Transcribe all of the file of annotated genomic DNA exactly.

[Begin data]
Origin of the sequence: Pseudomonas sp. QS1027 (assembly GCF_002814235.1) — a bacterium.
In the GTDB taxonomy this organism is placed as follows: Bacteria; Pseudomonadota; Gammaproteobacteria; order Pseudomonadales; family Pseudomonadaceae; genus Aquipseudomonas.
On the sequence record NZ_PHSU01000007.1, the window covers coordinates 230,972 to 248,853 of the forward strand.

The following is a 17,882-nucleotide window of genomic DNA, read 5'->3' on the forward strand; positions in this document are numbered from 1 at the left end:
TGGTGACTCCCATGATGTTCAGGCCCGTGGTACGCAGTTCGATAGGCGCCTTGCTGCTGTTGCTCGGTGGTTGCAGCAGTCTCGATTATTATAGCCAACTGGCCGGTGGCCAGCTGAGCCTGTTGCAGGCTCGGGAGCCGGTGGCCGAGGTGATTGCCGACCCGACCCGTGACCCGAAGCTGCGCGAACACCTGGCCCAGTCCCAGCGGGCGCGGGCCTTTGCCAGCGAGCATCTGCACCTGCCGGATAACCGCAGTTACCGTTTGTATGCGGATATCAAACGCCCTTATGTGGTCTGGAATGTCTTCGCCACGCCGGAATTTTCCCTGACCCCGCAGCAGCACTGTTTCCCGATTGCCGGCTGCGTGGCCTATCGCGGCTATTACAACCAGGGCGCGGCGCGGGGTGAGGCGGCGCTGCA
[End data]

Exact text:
Origin of the sequence: Pseudomonas sp. QS1027 (assembly GCF_002814235.1) — a bacterium.
In the GTDB taxonomy this organism is placed as follows: Bacteria; Pseudomonadota; Gammaproteobacteria; order Pseudomonadales; family Pseudomonadaceae; genus Aquipseudomonas.
On the sequence record NZ_PHSU01000007.1, the window covers coordinates 230,972 to 248,853 of the forward strand.

The following is a 17,882-nucleotide window of genomic DNA, read 5'->3' on the forward strand; positions in this document are numbered from 1 at the left end:
TGGTGACTCCCATGATGTTCAGGCCCGTGGTACGCAGTTCGATAGGCGCCTTGCTGCTGTTGCTCGGTGGTTGCAGCAGTCTCGATTATTATAGCCAACTGGCCGGTGGCCAGCTGAGCCTGTTGCAGGCTCGGGAGCCGGTGGCCGAGGTGATTGCCGACCCGACCCGTGACCCGAAGCTGCGCGAACACCTGGCCCAGTCCCAGCGGGCGCGGGCCTTTGCCAGCGAGCATCTGCACCTGCCGGATAACCGCAGTTACCGTTTGTATGCGGATATCAAACGCCCTTATGTGGTCTGGAATGTCTTCGCCACGCCGGAATTTTCCCTGACCCCGCAGCAGCACTGTTTCCCGATTGCCGGCTGCGTGGCCTATCGCGGCTATTACAACCAGGGCGCGGCGCGGGGTGAGGCGGCGCTGCA